An environmental farm plan is a plan that was created by farmers. It is a plan that comes with a workshop. You sit down with a binder that shows what.... It's basically around water health and environmental health. You look at your farm based on the criteria that are in the book. It will help you decide if there are areas on your farm that you can improve. It's a plan going forward.
     Is there somewhere that it's available, maybe online, and people can see it?
     Yes, the Ontario Soil and Crop Improvement Association helps to run the program, and it's available there.
    All right, maybe we'll have a look. Clearly, it's a big thing and—
     For best management practices, the Ontario Ministry of Agriculture, Food and Rural Affairs has a whole set of best management practice books that you can look at.
    I know that sustainability is an issue. Buying local and eating local is an important piece for me personally, and I know it is for the NDP. I have two questions that I'll roll into one.
     I don't want to see the farmers kicked out, but I do want to see more sustainable farming practices. If you say they're already being done, then that's great. My question is, to what extent are pesticides and fertilizers being used on the farmlands that are going to be within the park? How can we make sure that there is more community farming or local farming that might be a way, as Ms. Browes said, to have children interact or people who live in the urban jungle actually interact with the farms and maybe have some sort of community farming initiative happen somewhere?


     As far as the pesticides and fertilizers that are being used are concerned, they are being used according to the regulations. To be able to buy pesticides, farmers need to take a course to understand how to use them properly. Using integrated pest management means that you look at the pests that might be there on a regular basis and decide at the proper time to only use them when necessary and the amount.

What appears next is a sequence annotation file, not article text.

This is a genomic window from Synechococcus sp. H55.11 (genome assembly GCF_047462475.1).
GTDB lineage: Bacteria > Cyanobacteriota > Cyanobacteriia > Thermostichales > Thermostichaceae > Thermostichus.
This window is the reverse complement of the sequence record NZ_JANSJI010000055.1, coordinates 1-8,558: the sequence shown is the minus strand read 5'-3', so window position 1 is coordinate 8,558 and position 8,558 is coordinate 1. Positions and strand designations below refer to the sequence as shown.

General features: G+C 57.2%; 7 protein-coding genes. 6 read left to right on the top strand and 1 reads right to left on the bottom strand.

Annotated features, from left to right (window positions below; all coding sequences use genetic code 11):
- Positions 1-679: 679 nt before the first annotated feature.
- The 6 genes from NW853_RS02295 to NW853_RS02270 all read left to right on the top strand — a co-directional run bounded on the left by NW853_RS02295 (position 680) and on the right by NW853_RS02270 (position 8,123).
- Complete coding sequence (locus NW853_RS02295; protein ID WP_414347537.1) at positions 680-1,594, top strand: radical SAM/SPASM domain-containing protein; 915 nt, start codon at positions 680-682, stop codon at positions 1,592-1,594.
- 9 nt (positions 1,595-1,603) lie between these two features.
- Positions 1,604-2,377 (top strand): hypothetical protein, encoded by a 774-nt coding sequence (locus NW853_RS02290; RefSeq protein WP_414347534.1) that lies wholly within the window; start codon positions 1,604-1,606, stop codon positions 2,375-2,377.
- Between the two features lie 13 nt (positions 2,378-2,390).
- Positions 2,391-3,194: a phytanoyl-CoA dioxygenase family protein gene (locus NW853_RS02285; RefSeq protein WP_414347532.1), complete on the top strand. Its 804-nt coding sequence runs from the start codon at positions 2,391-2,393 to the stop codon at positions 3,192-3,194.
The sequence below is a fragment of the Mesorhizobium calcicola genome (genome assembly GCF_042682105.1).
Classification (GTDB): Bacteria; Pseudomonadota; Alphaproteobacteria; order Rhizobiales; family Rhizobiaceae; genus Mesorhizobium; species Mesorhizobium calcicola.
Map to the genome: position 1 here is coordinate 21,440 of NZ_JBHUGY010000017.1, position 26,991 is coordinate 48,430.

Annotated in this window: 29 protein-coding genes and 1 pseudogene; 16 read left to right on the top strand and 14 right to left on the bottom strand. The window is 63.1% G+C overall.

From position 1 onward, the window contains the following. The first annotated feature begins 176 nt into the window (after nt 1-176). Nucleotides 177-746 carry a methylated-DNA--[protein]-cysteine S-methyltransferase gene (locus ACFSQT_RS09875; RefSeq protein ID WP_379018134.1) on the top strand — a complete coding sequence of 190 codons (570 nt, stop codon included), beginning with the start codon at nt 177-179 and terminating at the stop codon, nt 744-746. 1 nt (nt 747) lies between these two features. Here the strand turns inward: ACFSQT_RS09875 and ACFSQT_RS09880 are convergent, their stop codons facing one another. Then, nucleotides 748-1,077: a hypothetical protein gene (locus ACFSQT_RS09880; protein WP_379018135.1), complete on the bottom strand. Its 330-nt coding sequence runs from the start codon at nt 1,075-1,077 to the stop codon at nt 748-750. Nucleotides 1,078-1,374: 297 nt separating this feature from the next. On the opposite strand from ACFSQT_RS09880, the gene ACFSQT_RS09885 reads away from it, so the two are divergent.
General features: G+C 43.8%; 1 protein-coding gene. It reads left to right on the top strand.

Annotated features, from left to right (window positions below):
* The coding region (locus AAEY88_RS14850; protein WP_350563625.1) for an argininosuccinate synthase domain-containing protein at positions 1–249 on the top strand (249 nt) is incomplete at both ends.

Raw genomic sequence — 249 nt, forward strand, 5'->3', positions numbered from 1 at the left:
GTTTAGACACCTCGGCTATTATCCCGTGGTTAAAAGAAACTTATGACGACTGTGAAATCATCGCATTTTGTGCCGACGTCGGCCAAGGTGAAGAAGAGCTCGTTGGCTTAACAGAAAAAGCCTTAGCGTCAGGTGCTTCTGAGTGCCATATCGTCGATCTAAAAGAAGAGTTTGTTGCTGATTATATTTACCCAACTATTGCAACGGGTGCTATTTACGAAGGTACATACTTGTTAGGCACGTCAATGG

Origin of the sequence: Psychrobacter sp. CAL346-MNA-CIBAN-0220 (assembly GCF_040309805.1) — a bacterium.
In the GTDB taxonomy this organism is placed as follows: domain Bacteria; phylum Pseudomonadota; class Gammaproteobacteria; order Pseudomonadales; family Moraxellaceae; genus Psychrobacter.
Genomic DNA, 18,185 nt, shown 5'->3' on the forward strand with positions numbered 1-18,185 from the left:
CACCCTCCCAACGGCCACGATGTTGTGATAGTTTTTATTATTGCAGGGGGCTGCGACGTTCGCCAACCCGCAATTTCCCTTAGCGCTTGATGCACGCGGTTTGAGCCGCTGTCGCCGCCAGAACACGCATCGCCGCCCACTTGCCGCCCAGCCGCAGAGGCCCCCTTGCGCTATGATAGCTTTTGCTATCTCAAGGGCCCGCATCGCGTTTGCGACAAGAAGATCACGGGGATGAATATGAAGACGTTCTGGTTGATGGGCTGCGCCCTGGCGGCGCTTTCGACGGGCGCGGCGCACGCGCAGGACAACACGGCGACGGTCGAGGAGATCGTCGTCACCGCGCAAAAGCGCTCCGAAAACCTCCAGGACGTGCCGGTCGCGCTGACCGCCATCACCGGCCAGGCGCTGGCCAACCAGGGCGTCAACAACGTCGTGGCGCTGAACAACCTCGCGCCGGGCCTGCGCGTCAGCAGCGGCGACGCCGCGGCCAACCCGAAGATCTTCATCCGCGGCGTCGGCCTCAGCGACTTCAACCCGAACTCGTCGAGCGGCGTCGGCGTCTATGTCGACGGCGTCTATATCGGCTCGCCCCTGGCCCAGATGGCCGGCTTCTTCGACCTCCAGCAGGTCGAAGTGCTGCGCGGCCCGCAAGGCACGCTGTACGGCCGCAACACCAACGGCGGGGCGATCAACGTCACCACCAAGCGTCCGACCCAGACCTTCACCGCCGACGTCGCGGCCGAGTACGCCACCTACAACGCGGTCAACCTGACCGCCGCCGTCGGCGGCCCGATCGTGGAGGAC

Pesticides and fertilizers are being used according to the rules—
     —and regulations, yes.
     As for people being able to come out to experience farms, there are some farms in the park now that have pick your own. If you're thinking more along the lines of agricultural education type farms, that was one of the suggestions that Parks Canada put forward in the management plan, a demonstration-type farm. Over time, especially because the average age of farmers in York region is 58, we're going to have some retire, and so there will easily be a spot that—
     Pardon me, Ms. Empringham, I'm going to cut you off, because I have less than two minutes right now.
    Mr. Hébert-Daly, you mentioned international obligations that we have to conservation and you said that conservation should be a priority and that without conservation, we wouldn't have this park.
    What does that mean? What are the international standards that we need to be looking at for this park? Why is this important?
    Well the IUCN, which is the International Union for the Conservation of Nature, is essentially the body that sets international standards for what is considered to be a protected area. The IUCN definition says that it's:
a clearly defined geographical space, recognised, dedicated and managed, through legal or other effective means, to achieve the long term conservation of nature with associated ecosystem services and cultural values.
    That's their definition. They particularly say and clarify in their guidance that only those areas for which the main objective is conserving nature can be considered protected areas. There is a prioritization laid out in the IUCN definition, which in our view is one of the key reasons that having it as a primary lens for management decisions is so important and so vital to the park.
    This does not need to come into conflict with other uses. In fact, the legislation has the visitorship, the agricultural pieces, and all those other goals. In fact, it says that it can include many areas with other goals as well at the same level, but that in case of conflict, nature conservation is the priority. It's about using it as a filter through which you look at all those decisions.
    Thank you very much. Our time is up.
    I want to thank each of our witnesses for being here today.
    Our first hour is up. We are going to have a three-minute recess before we reconvene to hear our next witnesses.